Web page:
Past Talks

Castles in Oxfordshire

Date: 22nd March 2005
Speaker: Trevor Rowley

The Meeting took place at The Pop-In Centre, Crown Walk, Bicester. Thirty four members and one dog attended.

Bob introduced the speaker, Trevor Rowley, who outlined the contents of his illustrated talk.

Few substantial remnants of castles remain in Oxfordshire compared with surrounding counties. Most castles sites are centred along the Thames Valley but their pattern of distribution reflects land ownership during the Middle Ages rather than defensive considerations. Castles tended to be built for private rather than public protection i.e. the safety of the Lord, his family and followers. Some initially used existing Roman walls or Saxon defensive sites as their strong points. William 1st planned to use Saxon organisational structures to rule the country following the Conquest but by 1070 A.D. had reconsidered following uprisings that occurred in the early part of his reign. He established castles in the shire capitals where taxes could be collected and justice dispensed e.g. Oxford. The fortifications protected the new Norman Lords who had replaced Saxon nobility and were used to intimidate the local population.


The first Norman castles were of a ‘Motte and Bailey’ variety. These were in use in France prior to the invasion and formed a pattern for castle construction in Britain. The Motte consisted of a mound, with a well as water source, and a tower placed on top of it. The Bailey consisted of a protected enclosure adjoining the Motte and housed the workshops, living quarters, stables etc. for the castle. Such castles are illustrated on ‘The Bayeux Tapestry’ and could be built quickly using local materials of turf and timber. Stone replaced timber constructions at a later stage. Large numbers of these castles were constructed on the Welsh borderlands and in South Wales. Many had a short life span and were not replaced. Wallingford and Oxford Castles were timber constructions at a time when William marched towards London, following the Battle of Hastings. He took a cautious approach in following a route that finally led to the occupation of London by way of Wallingford and the Chilterns.

Wallingford Castle, the best preserved castle site in Oxfordshire, developed from a Saxon Burh site and was where William negotiated the surrender of south east England, including Winchester, where the Treasury was located at that time. The castle was much smaller than at present but still covered a quarter of the town’s area. The castle remained important throughout the Middle Ages but was extended in the C12th. Saxon properties were covered by the castle structure and the road into the town diverted to accommodate the defence’s expansion. Excavations in 1970’s revealed the cob walls of the original town buildings beneath the fortifications. Stone was robbed from the site when the castle fell into disrepair as there was a shortage of natural stone in the county for building purposes.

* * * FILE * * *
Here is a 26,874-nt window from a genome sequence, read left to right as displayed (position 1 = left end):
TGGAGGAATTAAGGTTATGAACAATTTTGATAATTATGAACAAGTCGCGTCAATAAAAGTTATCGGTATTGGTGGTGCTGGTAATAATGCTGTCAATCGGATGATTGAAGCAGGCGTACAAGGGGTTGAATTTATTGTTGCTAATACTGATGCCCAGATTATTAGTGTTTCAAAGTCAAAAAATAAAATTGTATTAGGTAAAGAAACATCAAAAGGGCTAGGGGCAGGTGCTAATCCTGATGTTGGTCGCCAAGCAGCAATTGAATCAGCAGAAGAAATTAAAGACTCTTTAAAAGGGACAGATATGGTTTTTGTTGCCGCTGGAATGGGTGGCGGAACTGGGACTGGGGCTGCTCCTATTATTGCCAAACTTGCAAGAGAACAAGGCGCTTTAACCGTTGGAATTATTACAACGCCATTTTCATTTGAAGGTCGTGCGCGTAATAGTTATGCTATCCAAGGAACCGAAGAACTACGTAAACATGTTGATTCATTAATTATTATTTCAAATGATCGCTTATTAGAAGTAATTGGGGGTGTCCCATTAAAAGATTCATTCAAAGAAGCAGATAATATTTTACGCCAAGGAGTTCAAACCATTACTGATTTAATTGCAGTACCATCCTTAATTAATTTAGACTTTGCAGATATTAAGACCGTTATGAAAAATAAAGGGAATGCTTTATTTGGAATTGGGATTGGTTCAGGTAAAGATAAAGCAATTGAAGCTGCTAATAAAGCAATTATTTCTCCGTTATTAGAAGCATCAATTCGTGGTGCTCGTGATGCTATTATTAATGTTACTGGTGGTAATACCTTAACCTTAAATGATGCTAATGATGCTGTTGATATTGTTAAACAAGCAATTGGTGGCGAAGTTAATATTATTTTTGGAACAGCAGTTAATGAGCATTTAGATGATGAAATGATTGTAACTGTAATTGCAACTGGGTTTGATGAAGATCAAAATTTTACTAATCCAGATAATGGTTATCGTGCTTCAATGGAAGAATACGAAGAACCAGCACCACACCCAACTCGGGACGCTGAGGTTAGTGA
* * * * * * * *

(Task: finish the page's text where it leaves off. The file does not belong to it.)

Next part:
Oxford Castle has been the site of recent important excavations, with Saxon structures revealed under the fortifications. St George’s Tower still remains, and is pre Conquest, being incorporated into the castle as it developed. A Crypt exists beneath the Tower. A significant mound was constructed and a large Bailey at the site. Marshy conditions formed a defensive barrier to the west and south of the castle and a stone causeway was built to cross the old ford at Grand Pont. The former prison on the site is currently being redeveloped.

Deddington Castle was extensive and contains a large Bailey. Originally owned by William’s half brother, Oddo, its size suggests that it might well have been used as an assembly point for troops when required. Situated on the outskirts of the village it is well away from the central core of the settlement. The castle was largely destroyed in C13th.

Chipping Norton Castle has an impressive raised enclosure. It was probably fairly important in its time.

Banbury Castle was excavated when the town centre was redeveloped in the 1970’s and lies to the north of the Market area.

Witney possesses a fortified Palace that was owned by the Bishops of Winchester. Close at hand is the site of Cogges which is a moated site once owned by Rabbard who appears on the Bayeux Tapestry.

Trevor excavated Middleton Stoney Castle some years ago. The site consisted of a low Motte and earthworks indicating a series of enclosures and Baileys. The Church, with a reconstructed Norman style Tower, was part of the site. Originally of a timber construction the castle was enhanced to have a stone Keep in the C12th although demolished a century later.

Many Oxfordshire castles were redundant by the end of the C12th. Their up keep was expensive. Moated Manor Houses later developed, more as a fashion statement rather than for defensive requirements e.g. Broughton Castle.

Trevor concluded his talk at 8:45 pm and responded to questions from the floor. Bob thanked the speaker for an interesting and informative talk. Refreshments were served after the Meeting.